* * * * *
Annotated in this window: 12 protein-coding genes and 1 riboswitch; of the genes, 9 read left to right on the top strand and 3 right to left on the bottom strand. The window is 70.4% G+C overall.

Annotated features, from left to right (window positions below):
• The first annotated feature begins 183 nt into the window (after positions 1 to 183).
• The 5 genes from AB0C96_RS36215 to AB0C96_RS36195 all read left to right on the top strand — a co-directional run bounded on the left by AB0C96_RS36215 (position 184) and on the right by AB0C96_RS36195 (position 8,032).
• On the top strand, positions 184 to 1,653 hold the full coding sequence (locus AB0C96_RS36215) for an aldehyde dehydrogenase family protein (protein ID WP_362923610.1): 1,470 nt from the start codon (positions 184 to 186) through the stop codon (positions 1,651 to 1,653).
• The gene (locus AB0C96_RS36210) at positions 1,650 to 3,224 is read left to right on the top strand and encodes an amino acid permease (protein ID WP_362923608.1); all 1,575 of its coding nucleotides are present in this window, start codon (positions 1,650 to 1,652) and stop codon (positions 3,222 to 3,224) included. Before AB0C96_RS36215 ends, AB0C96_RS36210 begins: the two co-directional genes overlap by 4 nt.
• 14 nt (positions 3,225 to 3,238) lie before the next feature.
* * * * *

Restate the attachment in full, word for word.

Annotated in this window: 12 protein-coding genes and 1 riboswitch; of the genes, 9 read left to right on the top strand and 3 right to left on the bottom strand. The window is 70.4% G+C overall.

Annotated features, from left to right (window positions below):
• The first annotated feature begins 183 nt into the window (after positions 1 to 183).
• The 5 genes from AB0C96_RS36215 to AB0C96_RS36195 all read left to right on the top strand — a co-directional run bounded on the left by AB0C96_RS36215 (position 184) and on the right by AB0C96_RS36195 (position 8,032).
• On the top strand, positions 184 to 1,653 hold the full coding sequence (locus AB0C96_RS36215) for an aldehyde dehydrogenase family protein (protein ID WP_362923610.1): 1,470 nt from the start codon (positions 184 to 186) through the stop codon (positions 1,651 to 1,653).
• The gene (locus AB0C96_RS36210) at positions 1,650 to 3,224 is read left to right on the top strand and encodes an amino acid permease (protein ID WP_362923608.1); all 1,575 of its coding nucleotides are present in this window, start codon (positions 1,650 to 1,652) and stop codon (positions 3,222 to 3,224) included. Before AB0C96_RS36215 ends, AB0C96_RS36210 begins: the two co-directional genes overlap by 4 nt.
• 14 nt (positions 3,225 to 3,238) lie before the next feature.